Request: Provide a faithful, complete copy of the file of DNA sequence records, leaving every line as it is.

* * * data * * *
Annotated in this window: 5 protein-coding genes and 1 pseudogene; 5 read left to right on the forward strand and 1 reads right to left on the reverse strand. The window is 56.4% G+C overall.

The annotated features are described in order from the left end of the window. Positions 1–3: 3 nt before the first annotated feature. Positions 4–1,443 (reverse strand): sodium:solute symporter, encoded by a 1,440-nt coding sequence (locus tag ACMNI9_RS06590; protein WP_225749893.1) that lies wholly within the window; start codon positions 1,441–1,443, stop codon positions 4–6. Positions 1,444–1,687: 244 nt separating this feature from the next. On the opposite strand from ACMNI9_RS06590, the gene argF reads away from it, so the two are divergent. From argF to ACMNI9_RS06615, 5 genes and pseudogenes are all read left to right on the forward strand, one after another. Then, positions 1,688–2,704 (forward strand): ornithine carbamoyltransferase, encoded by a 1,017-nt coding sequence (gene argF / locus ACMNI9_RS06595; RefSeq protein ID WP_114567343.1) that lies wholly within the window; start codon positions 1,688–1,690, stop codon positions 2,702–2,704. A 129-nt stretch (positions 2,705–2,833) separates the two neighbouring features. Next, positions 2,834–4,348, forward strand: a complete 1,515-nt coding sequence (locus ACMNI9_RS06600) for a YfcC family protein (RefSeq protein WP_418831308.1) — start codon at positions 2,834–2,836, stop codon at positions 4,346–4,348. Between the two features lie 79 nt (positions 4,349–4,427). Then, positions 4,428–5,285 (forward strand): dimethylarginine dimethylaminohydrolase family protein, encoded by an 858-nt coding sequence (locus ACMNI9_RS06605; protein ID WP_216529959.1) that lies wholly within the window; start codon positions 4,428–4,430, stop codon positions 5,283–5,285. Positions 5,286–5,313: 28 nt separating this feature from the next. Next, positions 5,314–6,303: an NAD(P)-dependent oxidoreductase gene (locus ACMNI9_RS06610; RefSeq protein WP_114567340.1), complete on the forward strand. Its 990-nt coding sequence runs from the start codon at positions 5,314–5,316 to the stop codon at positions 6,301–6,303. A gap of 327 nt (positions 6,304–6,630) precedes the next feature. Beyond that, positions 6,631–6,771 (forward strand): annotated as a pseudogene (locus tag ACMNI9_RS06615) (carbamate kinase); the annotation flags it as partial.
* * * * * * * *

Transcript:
Annotated in this window: 5 protein-coding genes and 1 pseudogene; 5 read left to right on the forward strand and 1 reads right to left on the reverse strand. The window is 56.4% G+C overall.

The annotated features are described in order from the left end of the window. Positions 1–3: 3 nt before the first annotated feature. Positions 4–1,443 (reverse strand): sodium:solute symporter, encoded by a 1,440-nt coding sequence (locus tag ACMNI9_RS06590; protein WP_225749893.1) that lies wholly within the window; start codon positions 1,441–1,443, stop codon positions 4–6. Positions 1,444–1,687: 244 nt separating this feature from the next. On the opposite strand from ACMNI9_RS06590, the gene argF reads away from it, so the two are divergent. From argF to ACMNI9_RS06615, 5 genes and pseudogenes are all read left to right on the forward strand, one after another. Then, positions 1,688–2,704 (forward strand): ornithine carbamoyltransferase, encoded by a 1,017-nt coding sequence (gene argF / locus ACMNI9_RS06595; RefSeq protein ID WP_114567343.1) that lies wholly within the window; start codon positions 1,688–1,690, stop codon positions 2,702–2,704. A 129-nt stretch (positions 2,705–2,833) separates the two neighbouring features. Next, positions 2,834–4,348, forward strand: a complete 1,515-nt coding sequence (locus ACMNI9_RS06600) for a YfcC family protein (RefSeq protein WP_418831308.1) — start codon at positions 2,834–2,836, stop codon at positions 4,346–4,348. Between the two features lie 79 nt (positions 4,349–4,427). Then, positions 4,428–5,285 (forward strand): dimethylarginine dimethylaminohydrolase family protein, encoded by an 858-nt coding sequence (locus ACMNI9_RS06605; protein ID WP_216529959.1) that lies wholly within the window; start codon positions 4,428–4,430, stop codon positions 5,283–5,285. Positions 5,286–5,313: 28 nt separating this feature from the next. Next, positions 5,314–6,303: an NAD(P)-dependent oxidoreductase gene (locus ACMNI9_RS06610; RefSeq protein WP_114567340.1), complete on the forward strand. Its 990-nt coding sequence runs from the start codon at positions 5,314–5,316 to the stop codon at positions 6,301–6,303. A gap of 327 nt (positions 6,304–6,630) precedes the next feature. Beyond that, positions 6,631–6,771 (forward strand): annotated as a pseudogene (locus tag ACMNI9_RS06615) (carbamate kinase); the annotation flags it as partial.